1935-1939 - The Popular FrontHitler, with three years of feverish rearmament completed, decided that the time had come for Germany to act in open defiance of the Versailles Treaty. In March, 1936, he sent the German Army into the Rhineland which, according to the Treaty, was to remain permanently demilitarized. This was the most open and direct threat that could be made to France short of outright attack.
Probably the best explanation for the dismal failure of the French government in that critical hour is the bitter class hatred that existed in France. Leon Blum. Socialist leader of the Popular Front, was on the threshold of coming to power. A great many of the bourgeoisie who controlled the government at the time feared and hated Blum more than they feared and hated Hitler. From this time forward, the march of fascism was accelerated, and war was virtually inevitable.
A union was concretized on July 14, 1935 during a ceremony where delegates of all France lend the oath of the Popular assembly. For the SFIO, as PCF, it was not a question of building socialism. The Popular Front was a great defensive movement which, in an original coalition, gathered socialist, communist, radical and trade unionists of CGT [reunified since March 1936], to which it was necessary to add many associations of the left, such as the League Human Rights. But the Popular Front movement was an evasion of the problem posed by Fascism. It set out to be 'anti-Fascist' in a purely negative way - 'against' Fascism without being 'for' any discoverable policy.
On 13 February 1936, shortly before becoming Prime Minister, Blum was dragged from a car and almost beaten to death by the Camelots du Roi, a group of anti-Semites and royalists. The right-wing Action Francaise league was dissolved by the government following this incident, not long before the elections that brought Blum to power.
Blum became the first socialist and the first Jew to serve as Prime Minister of France after the victorious elections of May 1936. As such he was an object of particular hatred to the Catholic and anti-Semitic right, and was denounced in the National Assembly by Xavier Vallat, a right-wing Deputy and sympathizer of the Action Française (later Commissioner for Jewish Affairs in the Vichy wartime government), who said: "Your coming to power is undoubtedly a historic event. For the first time this old Gallo-Roman country will be governed by a Jew. I dare say out loud what the country is thinking, deep inside : it is preferable for this country to be led by a man whose origins belong to his soil... than by a cunning talmudist."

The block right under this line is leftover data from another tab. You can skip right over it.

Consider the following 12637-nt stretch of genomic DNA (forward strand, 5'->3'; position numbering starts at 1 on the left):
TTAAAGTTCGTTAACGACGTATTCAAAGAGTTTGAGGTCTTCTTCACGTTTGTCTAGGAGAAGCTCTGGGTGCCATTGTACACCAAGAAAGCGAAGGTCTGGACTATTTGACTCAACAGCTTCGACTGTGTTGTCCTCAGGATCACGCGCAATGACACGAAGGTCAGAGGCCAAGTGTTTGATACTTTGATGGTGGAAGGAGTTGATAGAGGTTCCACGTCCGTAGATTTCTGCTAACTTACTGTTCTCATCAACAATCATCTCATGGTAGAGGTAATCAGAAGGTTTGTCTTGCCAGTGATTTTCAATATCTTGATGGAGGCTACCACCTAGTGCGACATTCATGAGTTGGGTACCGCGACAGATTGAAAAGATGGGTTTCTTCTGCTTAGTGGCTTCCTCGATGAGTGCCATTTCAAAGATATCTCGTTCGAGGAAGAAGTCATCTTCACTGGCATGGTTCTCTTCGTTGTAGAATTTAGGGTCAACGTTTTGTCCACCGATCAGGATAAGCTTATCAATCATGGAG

The government directed by Leon Blum - carried by a large wave of popular strikes - constructed a broad whole of social reforms which some changed the face of France. Despite its short life, the Popular Front government passed much important legislation, including wage increase, the 40-hour week, paid holidays for the workers, collective bargaining on wage claims and the nationalisation of the arms industry. The economic difficulties and rigidities of the apparatus of production led the government to practise a "pause" in social reforms.
The question of the intervention in the war of Spain divided socialist and communist while the first reforms were being realized. When the Spanish Civil War broke out, Blum adopted a policy of neutrality, rather than assisting his ideological fellows, the Spanish socialists. He feared splitting his alliance with the centrist Radicals, or even provoking civil war in France. But this policy strained his alliance with the Communists, who followed Soviet policy and urged all out support for the Spanish Republic. The last months of the Blum government saw a degradation of the situation and a reduction in popular confidence. Faced with the impossible situation posed by his coalition, and put in minority in front of the Senate in June 1937, Blum's government resigned. The Popular Front survived with difficulty.
Blum was briefly Prime Minister again in March and April 1938, but was unable to establish a stable ministry. Munich and the failure of the strike of November 1938 signaled its end. The assessment of the Popular front was very positive on the social plan, but it finished badly politically.
The SFIO was left bloodless and divided these two years, losing even its position of dominant organization within the French labour movement with the profit of the Communist party. The defeat saw the distress of the SFIO and only a minority of the parliamentary group, around Leon Blum, in July 1940, refused full powerss with Pétain.
The Socialists organized in 1940 under the leaderhip, in particular, of Daniel Mayer. Present in the resistance networks and the maquis, fighting against the occupant and the collaborators, struck hard by repression until the day of the release, the clandestine Socialist party played a crucial role in resistance. Leon Blum gave the example by his courageous behavior during the lawsuit of Riom, which Vichy stopped in March 1941. Members of the SFIO sat at the National council of resistance (CNR).
The Socialists took part in the government with de Gaulle until January 1946 then, according to the formula of the three-party government (SFIO, PCF, MRP), until May 1947. The reforms of structure carried out with the Liberation and during the three-party government were important and continued to shape the face of modern France: vote women, nationalizations, social security, worker's councils.
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